We both tried the incentive spirometer. After we figured out how it’s supposed to work, and by ‘we’ I mean ‘he,’ we timed each other. Then he did the calculations.
He was able to keep two of the three balls in the air for 9 seconds. (The third ball isn’t supposed to go up).
I was able to keep the first ball in the air for 3 seconds on the first try, and 4 seconds on the second try. No second ball. My head was spinning afterward.
I’m super competitive about this stuff, though. Ordinarily I have the attention span of a... sorry, ran out of analogies. But when I’m fixated on something, I’m like one of those squirrels that never quits going after the supposedly ‘squirrel-proof’ bird feeder. There is now no way I will quit practicing with the incentive spirometer until I can keep the ball up for 10 seconds.
What the times supposedly mean, if we have any even remotely accurate idea of what we’re doing, is that my lung capacity is like 2400 CCs and his is like 5400. The trouble is that we have no idea what’s normal. Also, he is a tall man with a large build, a lifelong athlete who joined the swim team at age 4 and who also played the tuba. I, on the other hand, am of average height with a small frame. I had COVID-19 all through April and I’ve been fighting pneumonia for a week.
The other device that I bought is a special breathing trainer that has apparently been in use since 1980. I can tell you right now, if this was designed in the late Seventies then there’s about 100% chance it was inspired by a hash pipe.
Me: “Do you think you could make this into a bong?”
Him: [glances over] “It is a bong.”
Note: We are straight-edge people by inclination and by profession, and also we plan to retire early so we save our money. But also we live at the beach and that kind of thing is recreationally legal here.
The “Breather,” as it is known, now comes with an app and a training plan. I set it up, but for some mysterious reason it gave me today as an off day, so I don’t know what the exercises are like yet. All I know is that it believes age, height, weight, and gender are relevant. Well, that, and the positive reviews included athletes as well as people with various medical issues.
I’m a diligent person. It makes sense to me to follow medical advice, especially when I paid for it and took time out of my schedule to hear it. I’m the kind of person who carries dental floss in my purse. (Right next to the Blow Pop, the dog clicker, and whatever else I have in there...) I have the patience and the persistence to sit down with these new gadgets and test myself, day after day.
Because if the alternative is to keep being as short of breath as I am today, almost anything is worth trying.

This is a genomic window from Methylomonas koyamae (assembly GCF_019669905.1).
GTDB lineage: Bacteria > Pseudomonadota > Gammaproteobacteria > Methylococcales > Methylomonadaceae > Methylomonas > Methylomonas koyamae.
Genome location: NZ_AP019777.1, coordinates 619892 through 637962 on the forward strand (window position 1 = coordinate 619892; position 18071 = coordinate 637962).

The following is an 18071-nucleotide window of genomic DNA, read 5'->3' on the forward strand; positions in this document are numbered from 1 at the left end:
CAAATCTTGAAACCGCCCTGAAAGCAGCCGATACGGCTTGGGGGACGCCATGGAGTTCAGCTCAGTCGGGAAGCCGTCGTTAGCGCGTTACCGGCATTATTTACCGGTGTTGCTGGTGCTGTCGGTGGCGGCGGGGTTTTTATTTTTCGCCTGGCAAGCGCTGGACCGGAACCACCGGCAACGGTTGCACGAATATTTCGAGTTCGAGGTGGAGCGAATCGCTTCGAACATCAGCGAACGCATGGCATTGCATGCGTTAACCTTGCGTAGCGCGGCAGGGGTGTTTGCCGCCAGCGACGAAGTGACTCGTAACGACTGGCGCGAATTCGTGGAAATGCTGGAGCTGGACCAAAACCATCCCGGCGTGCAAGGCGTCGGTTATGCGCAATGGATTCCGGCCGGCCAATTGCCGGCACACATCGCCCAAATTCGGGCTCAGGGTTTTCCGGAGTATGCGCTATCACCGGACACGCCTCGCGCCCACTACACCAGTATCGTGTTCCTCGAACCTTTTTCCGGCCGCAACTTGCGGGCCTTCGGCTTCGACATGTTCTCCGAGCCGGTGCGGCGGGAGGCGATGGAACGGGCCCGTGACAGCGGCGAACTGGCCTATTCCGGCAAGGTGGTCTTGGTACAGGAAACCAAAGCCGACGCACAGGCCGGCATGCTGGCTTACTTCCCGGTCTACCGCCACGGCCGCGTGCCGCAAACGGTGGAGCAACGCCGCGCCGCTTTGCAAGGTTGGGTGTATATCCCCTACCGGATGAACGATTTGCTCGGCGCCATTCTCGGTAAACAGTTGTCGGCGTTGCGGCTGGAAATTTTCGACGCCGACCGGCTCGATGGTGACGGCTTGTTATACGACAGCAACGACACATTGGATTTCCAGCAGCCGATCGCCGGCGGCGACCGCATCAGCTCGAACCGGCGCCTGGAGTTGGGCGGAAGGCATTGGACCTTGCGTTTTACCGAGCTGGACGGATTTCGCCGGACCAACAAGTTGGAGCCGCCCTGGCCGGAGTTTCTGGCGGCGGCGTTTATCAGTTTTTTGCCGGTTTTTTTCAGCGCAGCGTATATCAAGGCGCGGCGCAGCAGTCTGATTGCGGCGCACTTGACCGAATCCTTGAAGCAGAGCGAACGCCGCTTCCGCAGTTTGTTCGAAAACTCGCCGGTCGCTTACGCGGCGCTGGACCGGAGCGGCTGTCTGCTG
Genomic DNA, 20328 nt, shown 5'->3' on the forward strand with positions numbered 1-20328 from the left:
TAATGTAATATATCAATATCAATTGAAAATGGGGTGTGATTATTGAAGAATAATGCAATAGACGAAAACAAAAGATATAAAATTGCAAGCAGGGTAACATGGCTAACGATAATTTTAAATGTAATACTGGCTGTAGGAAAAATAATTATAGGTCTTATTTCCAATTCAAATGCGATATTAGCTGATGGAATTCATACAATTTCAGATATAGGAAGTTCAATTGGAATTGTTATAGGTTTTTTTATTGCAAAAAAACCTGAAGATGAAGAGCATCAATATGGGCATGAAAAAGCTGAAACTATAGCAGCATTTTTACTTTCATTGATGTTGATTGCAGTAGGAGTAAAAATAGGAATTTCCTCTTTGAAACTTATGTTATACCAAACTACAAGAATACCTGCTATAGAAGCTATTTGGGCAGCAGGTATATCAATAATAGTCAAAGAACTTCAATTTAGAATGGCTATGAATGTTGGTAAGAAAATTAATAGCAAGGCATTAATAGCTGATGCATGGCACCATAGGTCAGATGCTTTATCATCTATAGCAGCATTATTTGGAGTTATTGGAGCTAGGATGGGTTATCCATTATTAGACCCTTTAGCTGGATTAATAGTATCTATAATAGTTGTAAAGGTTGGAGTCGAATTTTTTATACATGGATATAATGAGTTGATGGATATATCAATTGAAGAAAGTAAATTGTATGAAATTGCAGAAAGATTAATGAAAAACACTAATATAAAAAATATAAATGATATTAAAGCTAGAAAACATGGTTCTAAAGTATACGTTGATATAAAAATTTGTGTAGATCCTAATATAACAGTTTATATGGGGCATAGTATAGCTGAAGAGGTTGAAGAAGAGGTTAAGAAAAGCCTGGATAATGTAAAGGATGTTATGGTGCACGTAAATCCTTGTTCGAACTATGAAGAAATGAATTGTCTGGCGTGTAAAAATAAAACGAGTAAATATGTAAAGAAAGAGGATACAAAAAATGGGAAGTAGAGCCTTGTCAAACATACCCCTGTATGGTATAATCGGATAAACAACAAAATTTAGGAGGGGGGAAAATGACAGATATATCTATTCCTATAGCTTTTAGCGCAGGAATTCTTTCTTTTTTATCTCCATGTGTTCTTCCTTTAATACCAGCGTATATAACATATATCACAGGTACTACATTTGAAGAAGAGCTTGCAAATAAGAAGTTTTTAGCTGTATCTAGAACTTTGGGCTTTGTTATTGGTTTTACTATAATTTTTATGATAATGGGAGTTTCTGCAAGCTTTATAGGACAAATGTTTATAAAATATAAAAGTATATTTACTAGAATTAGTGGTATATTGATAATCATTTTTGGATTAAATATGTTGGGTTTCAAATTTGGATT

Nobody is really useless, I always say; if nothing else, you can always be a bad example.
I just feel useless since I’ve been sick so much. Maybe even worse than useless, since not only am I not doing much these days, other people have to keep stepping up to do my work on top of their own.
It’s a little melancholy to get pneumonia for your birthday. Honestly I would have preferred a scented candle or some colored pencils. It makes me wistful for all the years I made some big enthusiastic goal, and then eventually got around to completing it a few years later.
This year? I thought I’d make a goalless goal, just give myself a year to do nothing and not feel guilty about it. Or bored.
I made it a few hours, I swear I did!
Then I came up with something, something I actually found inspirational and exciting in spite of my current limitations.
Let’s get to that in a minute. First, I want to say that there are quite a number of goals that are still possible even in the midst of severe pain and illness:
To maintain a streak of never snapping at people, no matter what
To always say ‘thank you’ when appropriate, plus some extra
To track symptoms as accurately as possible - for science!
To set alarms and reminders, and take meds on time
To use a wastebasket rather than leave tissues etc all over the place
Not that anybody needs to do anything, or follow anyone else’s dictates - just that for me personally, it helps to maintain a certain amount of control over my attitude, my behaviors, and the things I say to other people. Until the day my head starts spinning around backwards, I can stop things from coming out of my mouth that I wish I could call back.
(If that happens, go ahead and call a priest, why not).
Even on bad days, I can recall a few particularly rude people, notorious for their constant sarcasm and cutting remarks, and think to myself, at least I’m not nasty like So-and-So. Keep it together, suck it up buttercup.